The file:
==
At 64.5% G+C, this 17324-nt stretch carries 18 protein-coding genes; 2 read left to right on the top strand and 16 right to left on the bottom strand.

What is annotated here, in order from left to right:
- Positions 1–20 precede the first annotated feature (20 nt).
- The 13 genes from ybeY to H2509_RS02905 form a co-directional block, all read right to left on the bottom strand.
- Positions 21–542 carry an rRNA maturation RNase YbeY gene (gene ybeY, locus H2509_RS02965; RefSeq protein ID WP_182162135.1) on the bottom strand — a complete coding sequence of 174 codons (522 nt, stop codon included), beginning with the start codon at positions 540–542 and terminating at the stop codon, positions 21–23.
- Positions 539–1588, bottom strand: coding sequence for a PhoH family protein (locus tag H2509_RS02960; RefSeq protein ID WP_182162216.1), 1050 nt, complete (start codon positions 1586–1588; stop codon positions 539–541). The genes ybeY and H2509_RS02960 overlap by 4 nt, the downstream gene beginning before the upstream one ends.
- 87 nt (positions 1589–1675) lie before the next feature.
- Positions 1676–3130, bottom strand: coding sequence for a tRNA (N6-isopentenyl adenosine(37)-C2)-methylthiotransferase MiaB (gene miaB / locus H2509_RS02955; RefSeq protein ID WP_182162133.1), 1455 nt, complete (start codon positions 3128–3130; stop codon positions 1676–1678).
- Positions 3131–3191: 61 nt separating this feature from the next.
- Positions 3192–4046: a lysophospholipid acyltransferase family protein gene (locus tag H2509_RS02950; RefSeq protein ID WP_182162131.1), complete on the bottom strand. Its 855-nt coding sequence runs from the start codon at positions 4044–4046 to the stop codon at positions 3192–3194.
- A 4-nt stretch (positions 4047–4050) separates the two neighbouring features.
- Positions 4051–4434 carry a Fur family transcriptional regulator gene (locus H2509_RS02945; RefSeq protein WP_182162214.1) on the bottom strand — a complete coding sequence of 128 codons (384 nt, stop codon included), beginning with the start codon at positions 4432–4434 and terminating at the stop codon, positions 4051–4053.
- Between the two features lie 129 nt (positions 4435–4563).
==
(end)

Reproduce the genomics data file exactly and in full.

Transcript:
At 64.5% G+C, this 17324-nt stretch carries 18 protein-coding genes; 2 read left to right on the top strand and 16 right to left on the bottom strand.

What is annotated here, in order from left to right:
- Positions 1–20 precede the first annotated feature (20 nt).
- The 13 genes from ybeY to H2509_RS02905 form a co-directional block, all read right to left on the bottom strand.
- Positions 21–542 carry an rRNA maturation RNase YbeY gene (gene ybeY, locus H2509_RS02965; RefSeq protein ID WP_182162135.1) on the bottom strand — a complete coding sequence of 174 codons (522 nt, stop codon included), beginning with the start codon at positions 540–542 and terminating at the stop codon, positions 21–23.
- Positions 539–1588, bottom strand: coding sequence for a PhoH family protein (locus tag H2509_RS02960; RefSeq protein ID WP_182162216.1), 1050 nt, complete (start codon positions 1586–1588; stop codon positions 539–541). The genes ybeY and H2509_RS02960 overlap by 4 nt, the downstream gene beginning before the upstream one ends.
- 87 nt (positions 1589–1675) lie before the next feature.
- Positions 1676–3130, bottom strand: coding sequence for a tRNA (N6-isopentenyl adenosine(37)-C2)-methylthiotransferase MiaB (gene miaB / locus H2509_RS02955; RefSeq protein ID WP_182162133.1), 1455 nt, complete (start codon positions 3128–3130; stop codon positions 1676–1678).
- Positions 3131–3191: 61 nt separating this feature from the next.
- Positions 3192–4046: a lysophospholipid acyltransferase family protein gene (locus tag H2509_RS02950; RefSeq protein ID WP_182162131.1), complete on the bottom strand. Its 855-nt coding sequence runs from the start codon at positions 4044–4046 to the stop codon at positions 3192–3194.
- A 4-nt stretch (positions 4047–4050) separates the two neighbouring features.
- Positions 4051–4434 carry a Fur family transcriptional regulator gene (locus H2509_RS02945; RefSeq protein WP_182162214.1) on the bottom strand — a complete coding sequence of 128 codons (384 nt, stop codon included), beginning with the start codon at positions 4432–4434 and terminating at the stop codon, positions 4051–4053.
- Between the two features lie 129 nt (positions 4435–4563).